Integrating visual outlining into my writing process

I’ve been working on a habit of drawing daily. It turns out to be a useful tool for exploring thoughts. I start with a question or an idea, and draw or write in the process of thinking about it. Since my blog posts usually deal with one thought at a time too, the drawings become good starting points for blog posts: I draw, and then I flesh it out with words. (Like this post!)


Before I started drawing my thoughts, I worked with a huge text-based outline of things I wanted to write. The outline was really handy for sketching out an idea or jotting down my thoughts before I got distracted by research or other things. It was also great for tweaking the logical flow of a blog post or how it fit into a possible blog post series before I actually sat down to write paragraphs.

Both drawings and text outlines have their advantages. How can I better integrate drawing into the process of writing or blogging?

When: Drawing works well for me as a low-energy activity late at night, when I’ve already put my computer away or I don’t want to be tempted into staying up late staring at a screen. My hands get tired if I draw for a long time, though. Writing works well for me during the day, because I can write faster and I can reorganize things quickly. That suggests that I should draw as a way of preparing my thoughts in the evening, sleep on it, and then flesh ideas out by writing during the day.

Level of detail: Text-based outlines are good for my overall outline because I can work with lots of unrelated topics. Drawing is good for high-level maps of a single topic (like this one for learning) because I can keep the drawing in front of me as I explore. Drawing is also good at the level of a single thought or question, but I can’t draw to the same level of detail that I can capture in a text outline. If I’m planning a large topic, then, I might:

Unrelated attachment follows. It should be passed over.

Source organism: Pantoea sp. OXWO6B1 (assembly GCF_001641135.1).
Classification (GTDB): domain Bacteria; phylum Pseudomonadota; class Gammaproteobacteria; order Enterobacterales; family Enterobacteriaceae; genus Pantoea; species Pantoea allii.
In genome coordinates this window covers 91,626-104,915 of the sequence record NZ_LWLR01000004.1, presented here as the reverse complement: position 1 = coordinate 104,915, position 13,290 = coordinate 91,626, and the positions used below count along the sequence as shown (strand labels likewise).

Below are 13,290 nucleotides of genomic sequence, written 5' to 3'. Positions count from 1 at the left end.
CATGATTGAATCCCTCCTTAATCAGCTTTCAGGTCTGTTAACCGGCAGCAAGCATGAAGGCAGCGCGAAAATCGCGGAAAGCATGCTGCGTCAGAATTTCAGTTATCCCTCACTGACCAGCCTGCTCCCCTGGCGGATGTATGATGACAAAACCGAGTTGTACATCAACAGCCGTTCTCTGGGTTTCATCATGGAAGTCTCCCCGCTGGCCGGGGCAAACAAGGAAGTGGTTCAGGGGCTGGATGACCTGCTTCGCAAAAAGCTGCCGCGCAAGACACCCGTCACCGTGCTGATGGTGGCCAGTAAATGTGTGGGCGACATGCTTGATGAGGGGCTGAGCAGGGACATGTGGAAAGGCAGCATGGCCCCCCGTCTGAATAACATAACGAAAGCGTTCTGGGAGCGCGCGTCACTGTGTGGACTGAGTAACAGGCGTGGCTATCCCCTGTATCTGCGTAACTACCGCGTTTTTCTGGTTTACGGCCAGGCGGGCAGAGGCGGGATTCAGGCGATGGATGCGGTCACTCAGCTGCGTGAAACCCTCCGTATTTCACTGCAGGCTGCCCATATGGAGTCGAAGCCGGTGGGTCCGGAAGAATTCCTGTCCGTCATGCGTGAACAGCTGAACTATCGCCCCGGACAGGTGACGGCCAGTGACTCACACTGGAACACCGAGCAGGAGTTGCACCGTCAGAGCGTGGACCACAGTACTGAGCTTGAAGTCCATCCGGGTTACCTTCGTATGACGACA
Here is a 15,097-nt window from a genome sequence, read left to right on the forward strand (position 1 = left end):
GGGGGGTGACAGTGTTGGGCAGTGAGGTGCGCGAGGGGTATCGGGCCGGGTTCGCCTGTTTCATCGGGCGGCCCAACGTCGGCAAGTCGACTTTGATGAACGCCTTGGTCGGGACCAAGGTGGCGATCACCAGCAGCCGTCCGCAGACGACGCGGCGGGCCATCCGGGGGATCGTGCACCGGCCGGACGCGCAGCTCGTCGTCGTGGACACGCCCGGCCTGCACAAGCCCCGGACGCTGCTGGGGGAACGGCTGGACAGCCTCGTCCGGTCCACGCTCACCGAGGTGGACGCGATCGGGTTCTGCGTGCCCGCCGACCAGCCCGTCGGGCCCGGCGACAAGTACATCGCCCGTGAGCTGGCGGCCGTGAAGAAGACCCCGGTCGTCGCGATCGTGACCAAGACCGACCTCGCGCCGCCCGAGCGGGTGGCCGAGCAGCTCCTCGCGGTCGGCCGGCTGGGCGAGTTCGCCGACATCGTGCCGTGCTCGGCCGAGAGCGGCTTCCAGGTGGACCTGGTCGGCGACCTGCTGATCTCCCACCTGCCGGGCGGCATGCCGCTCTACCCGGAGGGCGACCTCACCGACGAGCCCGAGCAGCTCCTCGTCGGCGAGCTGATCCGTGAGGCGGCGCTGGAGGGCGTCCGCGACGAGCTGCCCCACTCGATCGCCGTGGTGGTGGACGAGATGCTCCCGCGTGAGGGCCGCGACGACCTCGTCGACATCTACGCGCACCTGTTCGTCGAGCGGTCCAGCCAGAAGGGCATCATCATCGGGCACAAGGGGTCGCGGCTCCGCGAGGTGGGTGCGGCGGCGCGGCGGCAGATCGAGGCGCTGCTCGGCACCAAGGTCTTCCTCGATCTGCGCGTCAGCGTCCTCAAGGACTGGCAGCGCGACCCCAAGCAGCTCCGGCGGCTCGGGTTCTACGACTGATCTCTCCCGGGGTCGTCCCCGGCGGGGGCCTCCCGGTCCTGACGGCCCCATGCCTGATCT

• use text for the overall outline,
  • draw a map of topics to explore,
  • copy the map into my outline and drill down until I get to the level of individual questions or ideas,
  • draw the idea as a way to explore it,
  • then outline further details, especially if I’m planning a series of posts

I’m also curious about using more flexible mindmappers like Freeplane to do some of my mapping on the computer. I prefer Org Mode text outlines over straightforward mindmaps like Freemind because they have essentially the same structure but I’m more comfortable with text manipulation in Org, but Freeplane’s floating nodes might be interesting to play with.

I wonder who else out there uses sketchnotes, mindmaps, or drawings as part of their writing process. Do you use them, or have you come across other writers who do? I’d love to hear from you in the comments!

  • I have not been using Freeplane for awhile but in retrospect, I wish I
    had been putting more details into the node notes to make the very large
    maps more compact. Another thing to think of is having template nodes
    to paste in. I often used a ‘ref’ node that has sub-nodes for ‘About’,
    ‘Features’, Benefits’, Help!’, ‘Questions’.